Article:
From the point of view of cyber security, the current situation caused by the coronavirus is also particularly worrying. Users and companies are being threatened. From the Telefonica’s SCC CyberThreats Service we have divided these risks into external (those related to misinformation) and internal (those related to teleworking).
External Risks Related to Misinformation
Cybercrime doesn’t stay away from the current situation. An example of this is the use of the Covid-19 by known malicious actors. They take advantage of user’s interest to hide malicious documents, perform fraud attempts and even exploit malware aimed at stealing information.
- Malware and ransomware, phishing/malspam campaigns: phishing campaigns that impersonate health or government agencies and send malicious attachments aimed at spreading malware such as TrickBot or FormBook. Spam campaigns under the theme of taking out a health insurance that aims to spread Hancitor malware. Ransomware attacks against health organisations such as the WHO. New ransomware families such as “Coronavirus” have even been developed.
- Distrust emails from unusual sources.
- Don’t click on links included in the body of emails.
- Don’t enable macros for attachments if they are not from trusted users.
- Before entering personal credentials, check the legitimacy of the services through their URL.
- Interactive applications: Spread of AZORult malware through access to interactive maps with statistics on infections, recoveries and deaths per country; packages and multi-sub processing techniques. AZORult is one of the botnets that most credentials has compromised in the last year.
- Social alert, misinformation: These are hoaxes or deceptions that seek to alarm citizens by using fake information that may be rapidly spread thanks to instant messaging apps. These apps make such information viral and increases potential incidents. Infodemic is a term coined by the WHO to refer to the “overabundance of information that makes it difficult for people to find reliable sources and guidance when they need it”. Without a doubt, it’s is the best partner of this pandemic.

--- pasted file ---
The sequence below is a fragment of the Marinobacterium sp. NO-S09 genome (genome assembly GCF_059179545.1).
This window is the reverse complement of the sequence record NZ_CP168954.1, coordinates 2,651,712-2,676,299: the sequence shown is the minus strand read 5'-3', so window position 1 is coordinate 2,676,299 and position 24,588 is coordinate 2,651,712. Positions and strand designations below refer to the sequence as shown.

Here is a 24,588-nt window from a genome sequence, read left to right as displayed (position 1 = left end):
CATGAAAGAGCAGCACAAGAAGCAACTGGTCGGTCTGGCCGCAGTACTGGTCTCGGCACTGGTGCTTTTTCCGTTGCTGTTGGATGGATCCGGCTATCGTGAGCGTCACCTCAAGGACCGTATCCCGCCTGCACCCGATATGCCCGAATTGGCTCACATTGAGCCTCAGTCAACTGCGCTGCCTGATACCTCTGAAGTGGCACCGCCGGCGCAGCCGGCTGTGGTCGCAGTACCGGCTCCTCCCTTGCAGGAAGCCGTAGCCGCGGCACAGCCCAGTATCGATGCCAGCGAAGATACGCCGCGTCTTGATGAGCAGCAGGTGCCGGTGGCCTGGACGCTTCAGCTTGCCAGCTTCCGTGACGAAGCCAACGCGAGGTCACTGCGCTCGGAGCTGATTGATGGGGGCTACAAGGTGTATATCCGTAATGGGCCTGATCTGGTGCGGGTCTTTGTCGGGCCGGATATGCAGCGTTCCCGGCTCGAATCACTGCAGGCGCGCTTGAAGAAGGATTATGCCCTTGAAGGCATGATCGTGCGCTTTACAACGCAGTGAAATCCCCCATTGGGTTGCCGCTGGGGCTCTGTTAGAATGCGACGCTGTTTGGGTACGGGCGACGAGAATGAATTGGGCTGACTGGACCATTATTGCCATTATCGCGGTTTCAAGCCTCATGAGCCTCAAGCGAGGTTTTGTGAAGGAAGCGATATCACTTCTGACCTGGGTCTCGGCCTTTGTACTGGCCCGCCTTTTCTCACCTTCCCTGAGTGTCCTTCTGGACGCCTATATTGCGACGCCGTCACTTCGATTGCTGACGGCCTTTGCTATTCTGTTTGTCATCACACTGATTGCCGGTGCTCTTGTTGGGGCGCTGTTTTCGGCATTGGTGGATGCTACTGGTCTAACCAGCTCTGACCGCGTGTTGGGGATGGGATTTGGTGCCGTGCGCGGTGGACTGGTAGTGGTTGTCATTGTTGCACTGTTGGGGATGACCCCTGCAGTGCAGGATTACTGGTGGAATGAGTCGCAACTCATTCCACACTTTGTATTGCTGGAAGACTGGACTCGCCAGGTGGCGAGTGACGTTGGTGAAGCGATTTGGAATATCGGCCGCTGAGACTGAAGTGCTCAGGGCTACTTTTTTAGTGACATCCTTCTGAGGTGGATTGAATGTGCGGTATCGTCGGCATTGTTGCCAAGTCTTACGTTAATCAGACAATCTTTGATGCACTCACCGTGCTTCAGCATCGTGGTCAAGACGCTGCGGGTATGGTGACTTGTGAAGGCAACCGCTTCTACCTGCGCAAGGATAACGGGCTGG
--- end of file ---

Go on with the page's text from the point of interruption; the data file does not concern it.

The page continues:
- Always analyse the source of the news that is being consumed and try to reach the its original source.
- Don’t stay in the headline, read the information completely.
- The best remedy is not to contribute to the dissemination of unverified information.
Internal Risks Related to Teleworking
Due to the arrival of Covid-19, many companies and users have been forced to telework on a massive scale. This entails an increased risk, since vulnerable software or improperly secured information may be targeted by attacks and intrusions. The situation may also boost the emergence of insiders.
- Vulnerabilities: VPN connections: increase in the volume of employees using these networks, so their availability may be affected. In addition, a lack of their use may mean that they do not have an appropriate level of security.
- Updated security settings.
- Have a contingency plan in case the remote access service fails.
- RDP: control access to resources and equipment through ad hoc backdoor configurations, unsecured RDP connections and other configurations.
- Vulnerabilities, personal computers: impossibility of using resources hosted in the companies’ facilities, as well as controlling the installation of securitised programs in workstations. Outsourcing staff can make it difficult to control securitised workstations.
- Avoid the practice of Bring Your Own Device (BYOD). Rather, use corporate equipment as personal equipment may not be protected by corporate security systems.
- Avoid the use of non-corporate or not commonly used programs.
- Sensitive information, information exposure: a need arises to move tools, access credentials or other resources to the computer you will be working from remotely. The insiders, people with access to privileged information, are at a greater risk if they belong to IT teams.
- Avoid the use of non-private collaborative and sharing tools (Github –public-, Bitbucket, Pastebin, Trello, etc.).
- Control the possibility that those affected by staff adjustments might filter out privileged information.
- Sensitive information, impersonation of teams: the increase in messages from communication, HR or IT teams including instructions for teleworking poses an increase in false e-mails that impersonate them and are intended to provide the employee with compromised resources or links to malicious websites.
- Always use official communication channels that make it possible for employees to receive up-to-date information from corporate sources on the actions to be taken.